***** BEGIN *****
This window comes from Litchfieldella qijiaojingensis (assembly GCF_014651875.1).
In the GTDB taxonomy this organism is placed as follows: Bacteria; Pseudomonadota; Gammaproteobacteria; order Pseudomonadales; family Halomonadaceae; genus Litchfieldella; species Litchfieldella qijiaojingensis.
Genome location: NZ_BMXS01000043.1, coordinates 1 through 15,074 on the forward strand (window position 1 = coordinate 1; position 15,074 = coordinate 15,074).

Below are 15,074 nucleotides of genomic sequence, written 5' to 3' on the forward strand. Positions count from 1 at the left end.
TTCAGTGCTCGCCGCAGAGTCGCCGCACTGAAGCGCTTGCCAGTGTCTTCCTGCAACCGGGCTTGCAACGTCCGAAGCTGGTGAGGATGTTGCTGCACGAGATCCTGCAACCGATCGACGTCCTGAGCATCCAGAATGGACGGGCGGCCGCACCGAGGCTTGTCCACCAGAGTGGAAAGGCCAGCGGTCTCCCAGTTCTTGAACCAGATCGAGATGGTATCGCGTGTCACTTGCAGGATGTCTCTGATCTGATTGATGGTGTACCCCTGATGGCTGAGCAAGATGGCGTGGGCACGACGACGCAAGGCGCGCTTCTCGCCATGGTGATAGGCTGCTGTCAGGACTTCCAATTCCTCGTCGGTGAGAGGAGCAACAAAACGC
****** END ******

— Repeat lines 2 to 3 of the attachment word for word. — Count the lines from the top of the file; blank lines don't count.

In the GTDB taxonomy this organism is placed as follows: Bacteria; Pseudomonadota; Gammaproteobacteria; order Pseudomonadales; family Halomonadaceae; genus Litchfieldella; species Litchfieldella qijiaojingensis.
Genome location: NZ_BMXS01000043.1, coordinates 1 through 15,074 on the forward strand (window position 1 = coordinate 1; position 15,074 = coordinate 15,074).